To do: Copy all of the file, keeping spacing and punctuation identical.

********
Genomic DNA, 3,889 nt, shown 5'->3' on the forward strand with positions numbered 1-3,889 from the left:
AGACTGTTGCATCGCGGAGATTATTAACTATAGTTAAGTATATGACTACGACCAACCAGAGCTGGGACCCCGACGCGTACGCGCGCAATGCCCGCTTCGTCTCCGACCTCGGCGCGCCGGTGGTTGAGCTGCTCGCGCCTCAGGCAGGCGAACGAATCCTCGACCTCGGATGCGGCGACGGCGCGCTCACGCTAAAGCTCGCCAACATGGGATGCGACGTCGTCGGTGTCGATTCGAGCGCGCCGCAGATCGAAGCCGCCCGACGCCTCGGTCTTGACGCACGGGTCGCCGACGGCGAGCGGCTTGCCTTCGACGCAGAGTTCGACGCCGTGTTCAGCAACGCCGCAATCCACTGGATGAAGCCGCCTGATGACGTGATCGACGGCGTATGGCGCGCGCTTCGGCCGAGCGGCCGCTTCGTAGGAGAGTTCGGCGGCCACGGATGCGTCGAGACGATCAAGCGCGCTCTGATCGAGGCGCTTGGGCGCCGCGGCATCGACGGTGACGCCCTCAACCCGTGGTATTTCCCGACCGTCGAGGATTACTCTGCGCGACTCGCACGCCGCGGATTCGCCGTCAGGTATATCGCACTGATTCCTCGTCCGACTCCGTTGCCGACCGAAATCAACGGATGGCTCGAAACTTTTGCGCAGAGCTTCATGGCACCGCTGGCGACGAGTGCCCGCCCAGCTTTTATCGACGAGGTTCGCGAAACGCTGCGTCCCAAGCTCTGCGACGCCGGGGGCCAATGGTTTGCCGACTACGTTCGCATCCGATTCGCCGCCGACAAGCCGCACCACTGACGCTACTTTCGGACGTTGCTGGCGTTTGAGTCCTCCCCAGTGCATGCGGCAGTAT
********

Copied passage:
Genomic DNA, 3,889 nt, shown 5'->3' on the forward strand with positions numbered 1-3,889 from the left:
AGACTGTTGCATCGCGGAGATTATTAACTATAGTTAAGTATATGACTACGACCAACCAGAGCTGGGACCCCGACGCGTACGCGCGCAATGCCCGCTTCGTCTCCGACCTCGGCGCGCCGGTGGTTGAGCTGCTCGCGCCTCAGGCAGGCGAACGAATCCTCGACCTCGGATGCGGCGACGGCGCGCTCACGCTAAAGCTCGCCAACATGGGATGCGACGTCGTCGGTGTCGATTCGAGCGCGCCGCAGATCGAAGCCGCCCGACGCCTCGGTCTTGACGCACGGGTCGCCGACGGCGAGCGGCTTGCCTTCGACGCAGAGTTCGACGCCGTGTTCAGCAACGCCGCAATCCACTGGATGAAGCCGCCTGATGACGTGATCGACGGCGTATGGCGCGCGCTTCGGCCGAGCGGCCGCTTCGTAGGAGAGTTCGGCGGCCACGGATGCGTCGAGACGATCAAGCGCGCTCTGATCGAGGCGCTTGGGCGCCGCGGCATCGACGGTGACGCCCTCAACCCGTGGTATTTCCCGACCGTCGAGGATTACTCTGCGCGACTCGCACGCCGCGGATTCGCCGTCAGGTATATCGCACTGATTCCTCGTCCGACTCCGTTGCCGACCGAAATCAACGGATGGCTCGAAACTTTTGCGCAGAGCTTCATGGCACCGCTGGCGACGAGTGCCCGCCCAGCTTTTATCGACGAGGTTCGCGAAACGCTGCGTCCCAAGCTCTGCGACGCCGGGGGCCAATGGTTTGCCGACTACGTTCGCATCCGATTCGCCGCCGACAAGCCGCACCACTGACGCTACTTTCGGACGTTGCTGGCGTTTGAGTCCTCCCCAGTGCATGCGGCAGTAT